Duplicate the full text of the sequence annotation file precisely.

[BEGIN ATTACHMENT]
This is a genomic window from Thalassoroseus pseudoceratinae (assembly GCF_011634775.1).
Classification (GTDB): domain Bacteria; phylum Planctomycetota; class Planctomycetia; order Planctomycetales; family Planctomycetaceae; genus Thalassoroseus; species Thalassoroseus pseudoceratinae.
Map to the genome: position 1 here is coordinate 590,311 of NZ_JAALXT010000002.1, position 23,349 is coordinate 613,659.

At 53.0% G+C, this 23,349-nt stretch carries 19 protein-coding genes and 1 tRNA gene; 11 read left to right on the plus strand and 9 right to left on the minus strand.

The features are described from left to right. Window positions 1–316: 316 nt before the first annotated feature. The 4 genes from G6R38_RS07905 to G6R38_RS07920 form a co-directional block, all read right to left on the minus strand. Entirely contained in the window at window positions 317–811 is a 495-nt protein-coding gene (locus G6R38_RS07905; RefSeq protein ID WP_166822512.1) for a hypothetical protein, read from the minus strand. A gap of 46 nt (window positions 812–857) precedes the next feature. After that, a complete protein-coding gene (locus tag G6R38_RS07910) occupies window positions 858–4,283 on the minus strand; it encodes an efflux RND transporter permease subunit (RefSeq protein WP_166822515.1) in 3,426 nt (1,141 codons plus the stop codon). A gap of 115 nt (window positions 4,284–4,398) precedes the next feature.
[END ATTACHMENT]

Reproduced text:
This is a genomic window from Thalassoroseus pseudoceratinae (assembly GCF_011634775.1).
Classification (GTDB): domain Bacteria; phylum Planctomycetota; class Planctomycetia; order Planctomycetales; family Planctomycetaceae; genus Thalassoroseus; species Thalassoroseus pseudoceratinae.
Map to the genome: position 1 here is coordinate 590,311 of NZ_JAALXT010000002.1, position 23,349 is coordinate 613,659.

At 53.0% G+C, this 23,349-nt stretch carries 19 protein-coding genes and 1 tRNA gene; 11 read left to right on the plus strand and 9 right to left on the minus strand.

The features are described from left to right. Window positions 1–316: 316 nt before the first annotated feature. The 4 genes from G6R38_RS07905 to G6R38_RS07920 form a co-directional block, all read right to left on the minus strand. Entirely contained in the window at window positions 317–811 is a 495-nt protein-coding gene (locus G6R38_RS07905; RefSeq protein ID WP_166822512.1) for a hypothetical protein, read from the minus strand. A gap of 46 nt (window positions 812–857) precedes the next feature. After that, a complete protein-coding gene (locus tag G6R38_RS07910) occupies window positions 858–4,283 on the minus strand; it encodes an efflux RND transporter permease subunit (RefSeq protein WP_166822515.1) in 3,426 nt (1,141 codons plus the stop codon). A gap of 115 nt (window positions 4,284–4,398) precedes the next feature.